1. All "physiologically reasonable" rates could be selected. However, a more economical algorithm will probably be preferred.
2. The rates can be limited to those similar to previous rates for the given subject.
3. The rates can be selected until one or more averages are saved.
Eventually a sufficient number of rates will have been tested. Then the routine will branch from 120 to 124, where the routine will choose among the several averages saved. The choice will be made as a function of template matching. The shape and amplitude of the "expected" oscillometric pulse are known. The program will use a conventional algorithm for comparing a waveform to a template. The average that most closely matches the template will be chosen as the true oscillometric pulse for the given pressure step.
Once the average waveform is chosen, the program extracts and stores information about the peak at 126 before returning at 128.
An alternative subroutine for analyzing data for averaging is illustrated in FIG. 6. It should be realized that the subroutine of FIG. 6 is merely a slight modification of the subroutine of FIG. 5, and many such modifications are possible without departing from the present invention. In the same manner as the subroutine of FIG. 5, the subroutine of FIG. 6 is entered at 140, the longest period is selected at 142 and an average is calculated at 144. A test performed at step 146 to determine if the average calculated at 144 is periodic with a single peak is also identical to the corresponding step 116 performed in the subroutine of FIG. 5. However, the subroutine of FIG. 6 differs from the subroutine of FIG. 5 by performing a second test to compare the just calculated waveform to a template. This test is immediately performed at step 148. If either the test at step 146 or the test at step 148 fails, then the program branches to step 150 were a shorter period is selected for the next calculation of an average. If both test performed at steps 146 and 148 pass, the information about the peak is placed into the tables at step 152. Thus, while the comparison between the average waveforms and the template occurs in at step 124 of FIG. 5, the same comparison occurs at step 148 of FIG. 6. The subroutine then returns to the calling routine at 154.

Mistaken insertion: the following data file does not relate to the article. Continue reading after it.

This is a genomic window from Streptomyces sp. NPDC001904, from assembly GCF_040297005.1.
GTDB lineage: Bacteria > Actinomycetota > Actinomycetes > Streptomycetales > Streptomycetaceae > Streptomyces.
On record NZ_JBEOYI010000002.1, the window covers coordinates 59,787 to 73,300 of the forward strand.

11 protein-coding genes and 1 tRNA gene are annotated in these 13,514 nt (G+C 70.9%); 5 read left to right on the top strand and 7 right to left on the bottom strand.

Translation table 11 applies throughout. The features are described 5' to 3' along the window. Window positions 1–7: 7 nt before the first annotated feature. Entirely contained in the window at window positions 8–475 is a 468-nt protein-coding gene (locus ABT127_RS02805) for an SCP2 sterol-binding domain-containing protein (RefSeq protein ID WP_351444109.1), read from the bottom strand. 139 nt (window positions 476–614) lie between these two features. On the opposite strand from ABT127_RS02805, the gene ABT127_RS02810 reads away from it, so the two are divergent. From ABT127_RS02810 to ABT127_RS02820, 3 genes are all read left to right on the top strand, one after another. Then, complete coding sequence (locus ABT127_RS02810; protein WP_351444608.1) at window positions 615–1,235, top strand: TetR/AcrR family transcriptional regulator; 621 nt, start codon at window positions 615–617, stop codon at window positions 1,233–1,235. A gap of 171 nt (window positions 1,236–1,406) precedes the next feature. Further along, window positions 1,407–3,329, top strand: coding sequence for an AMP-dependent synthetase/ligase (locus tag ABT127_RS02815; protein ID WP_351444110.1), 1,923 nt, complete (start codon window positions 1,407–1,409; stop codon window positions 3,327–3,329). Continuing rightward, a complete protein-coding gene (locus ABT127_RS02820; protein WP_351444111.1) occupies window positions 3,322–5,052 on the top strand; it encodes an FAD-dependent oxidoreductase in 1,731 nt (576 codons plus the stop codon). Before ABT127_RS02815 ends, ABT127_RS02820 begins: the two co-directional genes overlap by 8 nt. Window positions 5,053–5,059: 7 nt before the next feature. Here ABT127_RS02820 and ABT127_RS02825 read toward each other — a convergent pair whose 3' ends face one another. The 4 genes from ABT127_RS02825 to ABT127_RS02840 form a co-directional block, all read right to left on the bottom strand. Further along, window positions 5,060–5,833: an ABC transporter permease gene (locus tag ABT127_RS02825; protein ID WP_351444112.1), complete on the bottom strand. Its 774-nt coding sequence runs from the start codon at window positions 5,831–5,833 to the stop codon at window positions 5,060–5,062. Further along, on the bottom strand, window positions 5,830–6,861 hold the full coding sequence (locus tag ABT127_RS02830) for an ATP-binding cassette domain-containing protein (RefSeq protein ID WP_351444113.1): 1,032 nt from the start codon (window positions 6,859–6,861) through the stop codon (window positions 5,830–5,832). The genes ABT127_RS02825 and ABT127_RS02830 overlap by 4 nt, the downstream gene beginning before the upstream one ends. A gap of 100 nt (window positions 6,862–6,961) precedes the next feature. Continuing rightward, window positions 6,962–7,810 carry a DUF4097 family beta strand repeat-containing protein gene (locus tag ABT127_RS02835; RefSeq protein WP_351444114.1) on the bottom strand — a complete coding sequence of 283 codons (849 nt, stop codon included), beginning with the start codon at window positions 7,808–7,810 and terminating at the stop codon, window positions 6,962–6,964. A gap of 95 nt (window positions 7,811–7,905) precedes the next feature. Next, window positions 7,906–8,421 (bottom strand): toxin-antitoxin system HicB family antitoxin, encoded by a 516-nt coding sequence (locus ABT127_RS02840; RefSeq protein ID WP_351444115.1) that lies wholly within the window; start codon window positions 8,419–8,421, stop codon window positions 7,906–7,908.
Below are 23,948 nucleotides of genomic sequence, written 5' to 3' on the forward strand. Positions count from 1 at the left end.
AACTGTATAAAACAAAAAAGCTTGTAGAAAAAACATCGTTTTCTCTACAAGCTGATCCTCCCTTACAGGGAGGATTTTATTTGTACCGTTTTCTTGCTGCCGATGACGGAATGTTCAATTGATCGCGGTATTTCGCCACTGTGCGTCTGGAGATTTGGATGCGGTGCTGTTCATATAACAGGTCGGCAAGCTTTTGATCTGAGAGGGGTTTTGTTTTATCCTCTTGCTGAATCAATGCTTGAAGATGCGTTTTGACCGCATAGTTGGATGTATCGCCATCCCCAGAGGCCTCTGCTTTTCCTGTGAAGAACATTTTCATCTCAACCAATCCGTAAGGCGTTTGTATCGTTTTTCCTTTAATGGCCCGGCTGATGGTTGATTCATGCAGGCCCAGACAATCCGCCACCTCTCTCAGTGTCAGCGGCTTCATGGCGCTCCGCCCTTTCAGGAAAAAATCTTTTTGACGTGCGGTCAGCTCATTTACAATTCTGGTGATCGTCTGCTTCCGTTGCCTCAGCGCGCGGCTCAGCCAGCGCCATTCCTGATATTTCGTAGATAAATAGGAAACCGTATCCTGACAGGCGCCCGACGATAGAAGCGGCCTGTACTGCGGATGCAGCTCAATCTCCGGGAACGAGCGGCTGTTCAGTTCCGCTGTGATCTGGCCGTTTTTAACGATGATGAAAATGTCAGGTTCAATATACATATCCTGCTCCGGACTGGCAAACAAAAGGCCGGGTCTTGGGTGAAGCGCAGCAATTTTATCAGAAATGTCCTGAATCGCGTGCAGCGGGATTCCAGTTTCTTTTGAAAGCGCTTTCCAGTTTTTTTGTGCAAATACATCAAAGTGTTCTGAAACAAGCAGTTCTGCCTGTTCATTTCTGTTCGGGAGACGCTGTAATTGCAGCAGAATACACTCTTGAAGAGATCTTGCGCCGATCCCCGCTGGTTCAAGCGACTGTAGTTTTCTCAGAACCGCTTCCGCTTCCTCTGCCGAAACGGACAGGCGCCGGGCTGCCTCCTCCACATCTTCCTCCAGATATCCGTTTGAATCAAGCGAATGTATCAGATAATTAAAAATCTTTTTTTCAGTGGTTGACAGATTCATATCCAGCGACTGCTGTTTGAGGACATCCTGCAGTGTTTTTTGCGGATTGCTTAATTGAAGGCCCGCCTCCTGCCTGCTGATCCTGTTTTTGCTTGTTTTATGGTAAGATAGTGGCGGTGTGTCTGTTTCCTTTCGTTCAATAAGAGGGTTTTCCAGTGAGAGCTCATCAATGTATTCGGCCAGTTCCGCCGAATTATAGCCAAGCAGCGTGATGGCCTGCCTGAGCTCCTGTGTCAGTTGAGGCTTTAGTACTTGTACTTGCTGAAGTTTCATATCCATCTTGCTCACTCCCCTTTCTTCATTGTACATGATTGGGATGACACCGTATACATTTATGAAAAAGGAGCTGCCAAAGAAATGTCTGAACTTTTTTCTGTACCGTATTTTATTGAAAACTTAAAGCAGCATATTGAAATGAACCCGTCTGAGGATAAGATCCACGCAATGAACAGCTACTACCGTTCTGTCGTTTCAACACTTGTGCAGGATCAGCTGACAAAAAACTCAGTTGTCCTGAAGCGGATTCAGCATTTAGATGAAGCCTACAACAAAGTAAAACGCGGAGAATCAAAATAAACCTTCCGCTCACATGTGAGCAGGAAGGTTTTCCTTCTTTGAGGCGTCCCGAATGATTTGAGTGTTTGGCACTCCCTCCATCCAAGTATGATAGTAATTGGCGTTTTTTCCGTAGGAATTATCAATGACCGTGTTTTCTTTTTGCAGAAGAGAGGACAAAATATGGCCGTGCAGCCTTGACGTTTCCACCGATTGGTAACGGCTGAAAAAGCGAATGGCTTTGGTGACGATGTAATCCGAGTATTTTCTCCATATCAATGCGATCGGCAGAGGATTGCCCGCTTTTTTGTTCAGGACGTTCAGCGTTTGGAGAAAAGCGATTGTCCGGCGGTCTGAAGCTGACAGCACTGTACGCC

The second embodiment of the signal averaging subroutine shown in FIGS. 5 and 6 can be more fully illustrated by the use of the exemplary data in the tables below. The raw data are the same as that previously averaged using the triggers. However, in this case the triggers are no longer available.
______________________________________SAMPLES 2 3 7 5 4 3 8 3 4 7 3 4______________________________________
For this illustration, we will assume that the only "reasonable" periods are 5, 4 and 3. The following three tables can be constructed using these three periods.
The first table calculates an average using a period of 5 as follows:
TABLE 2______________________________________1ST 5 SAMPLES 2 3 7 5 42ND 5 SAMPLES 3 8 3 4 73RD 5 SAMPLES 3 4AVERAGE 2.6 5.0 5.0 4.5 5.5______________________________________
It is apparent from an examination of Table 2 that the average is not periodic in that the first entry is not approximately equal to the last entry.
The second table calculates the average using a period of 4 as follows:
TABLE 3______________________________________1ST 4 SAMPLES 2 3 7 52ND 4 SAMPLES 4 3 8 33RD 4 SAMPLES 4 7 3 4AVERAGE 3.3 4.3 6.0 4.0______________________________________
The last entry of 4.0 is sufficiently close to the first entry of 3.3 that the average waveform can be considered periodic.
The final table calculates an average using a period of 3 samples as follows:
TABLE 4______________________________________1ST 3 SAMPLES 2 3 72ND 3 SAMPLES 5 4 33RD 3 SAMPLES 8 3 44TH 3 SAMPLES 7 3 4AVERAGE 5.5 3.25 4.5______________________________________
In this example, the last entry of 4.5 is also sufficiently close to the first entry of 5.5 that the average waveform can be considered periodic. Thus, the use of periods of both 4 and 3 will produce periodic average waveforms. The subroutine must then choose which of these two suitable candidates should best be used. It performs this choice by looking for which average waveform has a single positive peak. The average waveform using a period of 4 samples has a single positive peak (value above the average value) while the average waveform using a period of 3 samples has a trough (a value lower than the average value). Therefore, the average using 4 samples more closely matches the template, and the subroutine will choose the average waveform calculated using a period of 4 samples over the average using a period of 3 samples.
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|U.S. Classification||600/493, 600/494|
|Cooperative Classification||A61B5/0456, A61B5/7207, A61B5/02255, A61B5/02225, A61B5/0225|
|European Classification||A61B5/022C, A61B5/0456, A61B5/72B2, A61B5/0225|
|Jul 30, 1992||AS||Assignment|
Owner name: SPACELABS, INC., WASHINGTON
Free format text: ASSIGNMENT OF ASSIGNORS INTEREST.;ASSIGNOR:WALLOCH, RICHARD A.;REEL/FRAME:006230/0191
Effective date: 19920724
|Dec 20, 1994||CC||Certificate of correction|
|Aug 11, 1998||REMI||Maintenance fee reminder mailed|
|Aug 16, 1998||LAPS||Lapse for failure to pay maintenance fees|
|Oct 27, 1998||FP||Expired due to failure to pay maintenance fee|
Effective date: 19980816